Sunday, December 16, 2012


It is Nutcracker season.  For dancers, that means constant rehearsals, moving sets and props, hanging lights, preparing and performing.  It is an exciting and exhausting time.  For parents, it means fixing costumes, helping with make-up, providing portable and healthy meals, but mostly, praying--praying that our child will be happy with their performance.  Praying that they will be able to portray the emotion of the dance; they have worked so many hours to perfect it so the audience won't be distracted by sub-par dancing.

Our nation has had a horrible day; a day everyone would rather have never happened.  All of us have shed tears and felt the heartbreak of the event.  Most of us gathered our children around us to read books, watch a movie or otherwise have them close.  Many of us felt the innate desire to never leave the house ever again and take other extreme steps to protect our families.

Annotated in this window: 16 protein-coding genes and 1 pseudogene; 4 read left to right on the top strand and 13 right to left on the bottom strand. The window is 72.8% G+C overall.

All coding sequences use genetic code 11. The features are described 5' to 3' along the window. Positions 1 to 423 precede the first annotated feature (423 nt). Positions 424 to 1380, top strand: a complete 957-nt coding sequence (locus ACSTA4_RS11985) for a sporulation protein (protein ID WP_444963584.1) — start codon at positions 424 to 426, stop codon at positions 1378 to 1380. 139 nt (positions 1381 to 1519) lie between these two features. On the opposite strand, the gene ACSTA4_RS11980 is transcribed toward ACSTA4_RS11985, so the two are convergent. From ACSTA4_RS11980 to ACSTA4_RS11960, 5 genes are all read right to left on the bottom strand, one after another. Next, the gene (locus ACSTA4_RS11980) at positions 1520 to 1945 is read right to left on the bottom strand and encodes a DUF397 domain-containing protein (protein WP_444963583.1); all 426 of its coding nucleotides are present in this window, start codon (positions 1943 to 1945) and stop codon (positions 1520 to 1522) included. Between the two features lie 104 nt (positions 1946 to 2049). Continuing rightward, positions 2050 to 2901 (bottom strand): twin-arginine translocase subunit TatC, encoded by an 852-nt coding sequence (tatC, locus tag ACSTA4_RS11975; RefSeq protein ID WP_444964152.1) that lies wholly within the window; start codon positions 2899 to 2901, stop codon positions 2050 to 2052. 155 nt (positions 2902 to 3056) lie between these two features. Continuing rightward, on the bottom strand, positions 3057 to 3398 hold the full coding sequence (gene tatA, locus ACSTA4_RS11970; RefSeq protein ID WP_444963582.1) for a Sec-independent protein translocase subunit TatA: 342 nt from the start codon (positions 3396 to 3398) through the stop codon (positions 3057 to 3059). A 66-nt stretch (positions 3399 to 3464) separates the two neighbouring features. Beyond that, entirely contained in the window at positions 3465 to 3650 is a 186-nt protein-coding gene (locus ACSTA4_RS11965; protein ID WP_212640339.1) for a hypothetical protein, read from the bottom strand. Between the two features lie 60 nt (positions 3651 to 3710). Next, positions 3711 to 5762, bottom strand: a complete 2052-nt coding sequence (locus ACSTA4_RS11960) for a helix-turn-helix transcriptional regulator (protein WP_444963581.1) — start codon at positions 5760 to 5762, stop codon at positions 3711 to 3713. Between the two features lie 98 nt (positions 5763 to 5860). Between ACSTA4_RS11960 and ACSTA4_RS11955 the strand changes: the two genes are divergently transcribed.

But is was opening night of The Nutcracker.  Our children were tasked with taking our minds off of tragedy.
  In the midst of the darkness, they were asked to provide light.

You know, very often I have wished my son was a mediocre player on his junior high basketball team.  It is unspeakably difficult to watch him grow from 500 miles away.  But I can see the good he is doing.

Here I am trying to keep up on laundry, 
but my son is bring beauty to the world.  

This is the joy of mothering.  I get to be a part of growing someone better.

1 comment:

  1. hello emily, I forgot for a minute what a tremendous writer you are. we should hang out soon.